Around the World (February 9, 2013)

Queen Beatrix of Netherlands to Abdicate

After 33 years as the monarch of the Kingdom of the Netherlands (comprising the Netherlands, Curaçao, Sint Maarten and Aruba), Queen Beatrix announced her intention to abdicate in favor of her son, Prince Willem-Alexander (video). The announcement is being greeted with expressions of respect and thankfulness from the majority of the public in The Netherlands. With the prince’s ascension to the throne come April, it will be the first time since 1890 that the monarch will be a male. As in all other constitutional monarchies (that are also parliamentary democracies), the monarch in The Netherlands has only head of state roles, and even those are mostly focused on the ceremonial-representative dimensions. From this point of view, Willem-Alexander’s efforts to build up a respected profile, not only in terms of the public persona, but also as in the field of humanitarian work, were a good laying of groundwork for his future job (given that he had his share of controversy in his younger years).

EU Council Agrees on Seven Year Budget Plan

After a marathon debate, the European Council (the gathering of all heads of state and/or heads of the executive in the European Union), which is in many respects the highest decision-making body in the EU (structure), agreed on a 7-year budget for the Union. After the final decision was reached, all the major players declared themselves very satisfied with both what they gave and with what they took in order to get to this agreement. IN order to come into effect, the budget will still have to be approved by the directly elected European Parliament, and that is by no means  guaranteed, given that it is austerity-oriented; yet it is probable, given the perceived need for decisive action from the EU in these uncertain economic times.

German Leader Resigns Following Accusations of Plagiarism

In another instance of what seems like a never-ending chain of resignations and scandals related to accusations of academic plagiarism in the last 3 years, throughout Europe, one of the prominent leaders of the Christian Democratic Union and a close friend of Angela Merkel, Annette Schavan, recently resigned after losing such a public battle (video). Until then she was the Federal Minister of Education and Research, and this was in fact why, while completely rejecting all accusations, she decided to resign: to guard the authority of the ministerial position and the interests of a CDU that is entering an election year.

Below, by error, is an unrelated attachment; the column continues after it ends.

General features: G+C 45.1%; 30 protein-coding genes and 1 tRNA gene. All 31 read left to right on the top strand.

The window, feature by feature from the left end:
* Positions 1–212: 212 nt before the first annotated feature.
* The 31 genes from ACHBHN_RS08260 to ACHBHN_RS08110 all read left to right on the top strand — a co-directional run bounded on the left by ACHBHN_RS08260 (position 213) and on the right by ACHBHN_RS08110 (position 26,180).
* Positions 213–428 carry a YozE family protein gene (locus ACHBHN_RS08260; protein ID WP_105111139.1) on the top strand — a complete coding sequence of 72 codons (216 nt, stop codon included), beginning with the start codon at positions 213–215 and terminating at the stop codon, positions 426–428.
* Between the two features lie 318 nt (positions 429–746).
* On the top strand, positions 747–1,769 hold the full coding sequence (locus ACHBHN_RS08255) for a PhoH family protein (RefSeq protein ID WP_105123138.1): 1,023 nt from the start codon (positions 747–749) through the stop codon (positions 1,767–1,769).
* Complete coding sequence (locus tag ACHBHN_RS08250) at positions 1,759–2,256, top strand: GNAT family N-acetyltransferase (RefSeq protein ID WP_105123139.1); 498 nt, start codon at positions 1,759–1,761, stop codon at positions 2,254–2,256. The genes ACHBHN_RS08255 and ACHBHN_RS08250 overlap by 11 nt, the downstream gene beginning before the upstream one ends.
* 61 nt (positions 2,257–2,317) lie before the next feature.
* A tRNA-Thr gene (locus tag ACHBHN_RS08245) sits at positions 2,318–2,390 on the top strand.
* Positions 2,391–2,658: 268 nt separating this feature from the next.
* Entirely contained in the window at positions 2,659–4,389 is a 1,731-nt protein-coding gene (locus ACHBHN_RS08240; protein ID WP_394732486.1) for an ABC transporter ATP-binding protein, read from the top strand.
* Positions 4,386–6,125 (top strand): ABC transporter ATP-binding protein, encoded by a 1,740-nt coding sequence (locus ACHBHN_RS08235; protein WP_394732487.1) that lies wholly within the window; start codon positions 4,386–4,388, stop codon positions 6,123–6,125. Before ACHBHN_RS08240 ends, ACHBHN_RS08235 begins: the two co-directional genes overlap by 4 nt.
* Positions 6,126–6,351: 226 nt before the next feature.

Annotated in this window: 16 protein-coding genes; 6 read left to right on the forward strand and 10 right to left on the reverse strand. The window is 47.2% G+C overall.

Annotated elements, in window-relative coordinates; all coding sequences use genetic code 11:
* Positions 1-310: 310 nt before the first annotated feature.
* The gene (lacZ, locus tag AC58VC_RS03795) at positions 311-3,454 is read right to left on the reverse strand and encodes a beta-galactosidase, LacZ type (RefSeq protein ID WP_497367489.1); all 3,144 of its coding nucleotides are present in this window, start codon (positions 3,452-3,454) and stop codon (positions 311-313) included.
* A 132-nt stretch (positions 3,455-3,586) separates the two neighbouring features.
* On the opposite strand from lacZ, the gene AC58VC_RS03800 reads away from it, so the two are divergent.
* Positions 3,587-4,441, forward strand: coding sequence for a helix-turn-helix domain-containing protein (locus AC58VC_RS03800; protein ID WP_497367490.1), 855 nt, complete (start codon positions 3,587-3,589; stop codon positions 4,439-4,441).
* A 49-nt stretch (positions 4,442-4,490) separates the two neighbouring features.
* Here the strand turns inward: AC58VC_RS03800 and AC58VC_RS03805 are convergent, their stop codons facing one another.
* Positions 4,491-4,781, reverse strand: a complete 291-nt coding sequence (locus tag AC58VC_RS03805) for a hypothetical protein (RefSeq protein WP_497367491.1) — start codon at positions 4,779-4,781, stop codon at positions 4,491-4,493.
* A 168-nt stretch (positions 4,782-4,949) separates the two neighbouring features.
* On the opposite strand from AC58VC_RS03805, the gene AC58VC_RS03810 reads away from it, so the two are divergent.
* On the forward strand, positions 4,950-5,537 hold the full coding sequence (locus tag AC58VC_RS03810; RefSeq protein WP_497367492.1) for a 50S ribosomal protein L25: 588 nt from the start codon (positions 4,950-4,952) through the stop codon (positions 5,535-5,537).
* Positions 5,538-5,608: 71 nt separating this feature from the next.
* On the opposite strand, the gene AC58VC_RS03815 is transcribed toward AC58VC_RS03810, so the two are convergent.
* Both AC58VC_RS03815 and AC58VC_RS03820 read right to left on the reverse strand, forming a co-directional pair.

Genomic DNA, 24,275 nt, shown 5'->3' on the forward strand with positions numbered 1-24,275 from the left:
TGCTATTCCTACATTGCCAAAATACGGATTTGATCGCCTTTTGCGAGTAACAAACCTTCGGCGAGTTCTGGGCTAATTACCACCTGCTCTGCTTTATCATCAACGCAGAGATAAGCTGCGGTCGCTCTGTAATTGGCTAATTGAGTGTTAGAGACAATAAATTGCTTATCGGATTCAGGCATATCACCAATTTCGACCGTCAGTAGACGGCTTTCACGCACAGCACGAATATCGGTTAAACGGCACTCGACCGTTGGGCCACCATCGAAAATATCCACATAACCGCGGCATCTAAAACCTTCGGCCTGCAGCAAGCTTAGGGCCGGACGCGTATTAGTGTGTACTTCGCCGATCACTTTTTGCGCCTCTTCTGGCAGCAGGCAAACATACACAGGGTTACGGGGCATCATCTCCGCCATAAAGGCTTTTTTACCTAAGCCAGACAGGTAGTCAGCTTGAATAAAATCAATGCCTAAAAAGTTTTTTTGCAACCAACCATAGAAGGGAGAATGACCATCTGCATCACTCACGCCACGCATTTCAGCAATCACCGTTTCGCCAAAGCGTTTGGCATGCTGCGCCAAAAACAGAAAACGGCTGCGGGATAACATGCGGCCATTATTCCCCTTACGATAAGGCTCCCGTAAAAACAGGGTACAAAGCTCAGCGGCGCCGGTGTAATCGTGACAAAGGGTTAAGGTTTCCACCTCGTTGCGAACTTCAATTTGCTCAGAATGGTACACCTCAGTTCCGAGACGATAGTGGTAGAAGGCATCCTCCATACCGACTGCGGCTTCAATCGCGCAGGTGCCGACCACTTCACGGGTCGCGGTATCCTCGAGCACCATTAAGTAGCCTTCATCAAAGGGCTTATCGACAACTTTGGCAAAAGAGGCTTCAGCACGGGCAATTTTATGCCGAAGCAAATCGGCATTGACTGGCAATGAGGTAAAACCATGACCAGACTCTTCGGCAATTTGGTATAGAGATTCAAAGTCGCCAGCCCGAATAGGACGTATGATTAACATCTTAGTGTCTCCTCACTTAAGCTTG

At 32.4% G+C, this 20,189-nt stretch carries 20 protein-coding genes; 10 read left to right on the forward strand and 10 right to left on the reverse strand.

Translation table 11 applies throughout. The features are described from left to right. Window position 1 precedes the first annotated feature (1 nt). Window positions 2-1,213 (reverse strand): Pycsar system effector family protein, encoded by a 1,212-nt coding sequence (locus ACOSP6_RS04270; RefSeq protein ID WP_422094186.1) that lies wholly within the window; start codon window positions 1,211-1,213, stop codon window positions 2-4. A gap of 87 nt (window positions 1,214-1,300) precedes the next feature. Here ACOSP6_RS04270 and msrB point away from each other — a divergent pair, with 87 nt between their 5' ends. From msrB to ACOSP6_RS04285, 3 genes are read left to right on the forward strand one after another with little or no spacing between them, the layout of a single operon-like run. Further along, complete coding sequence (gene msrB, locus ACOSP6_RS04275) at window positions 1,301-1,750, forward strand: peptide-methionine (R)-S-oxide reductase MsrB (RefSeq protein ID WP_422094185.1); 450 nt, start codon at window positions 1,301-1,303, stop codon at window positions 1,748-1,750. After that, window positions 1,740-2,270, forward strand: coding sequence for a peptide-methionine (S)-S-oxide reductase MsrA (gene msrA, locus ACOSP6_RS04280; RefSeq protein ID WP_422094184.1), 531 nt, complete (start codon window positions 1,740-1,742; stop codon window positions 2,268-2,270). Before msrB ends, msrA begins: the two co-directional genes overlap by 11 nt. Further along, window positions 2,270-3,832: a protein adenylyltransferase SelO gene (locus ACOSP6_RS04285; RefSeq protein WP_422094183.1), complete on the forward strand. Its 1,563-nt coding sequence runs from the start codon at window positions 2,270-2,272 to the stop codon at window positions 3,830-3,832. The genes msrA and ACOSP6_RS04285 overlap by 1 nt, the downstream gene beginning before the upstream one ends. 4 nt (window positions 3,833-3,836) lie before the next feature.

Tunisia Opposition Leader Killed – Mass Revolts Follow 

The assassination of Chokri Belaid represents the most troubling event yet in the history of the young Tunisian democracy, after the Arab Spring. Just like the turmoil in Egypt, it shows that building the habits and institutions of a functioning democracy is not a simple, unidirectional process, but a vulnerable and uncertain trajectory. There are two mechanisms that have to be taken into consideration, when looking at these events in MENA:  one has to do with  the normal process of moving from euphoria to disappointment after a revolution; and the other with understanding the specific make-up of the countries of Middle-East and North Africa. Currently, the Islamist-dominated governments that came after the Arab spring in several of these countries are suffering from (inevitably) failing to deliver on the (naturally) exaggerated public expectations regarding the overall quality of life, the functioning of the institutions, and the general pace of change. On the other hand, while the Islamist forces enjoyed significant legitimacy after the Revolution, given that they had always been the most  prominent and well-organized opposition forces during the previous regimes, their ideological make-up does not correspond with the profile and expectations of a significant part of the respective populations.  As the post-1989 history of Central and Eastern Europe has taught us, it would be part of the natural post-revolutionary process for these Islamist forces to lose the next elections; but handing over power and accepting this democratic turn-over might be a difficult fit with their ideology, and it is certainly not something yet part of the political culture of societies that until recently lived under authoritarian regimes.  The mass protests, violence and strike following Belaid’s funeral  are visible manifestations of these tensions.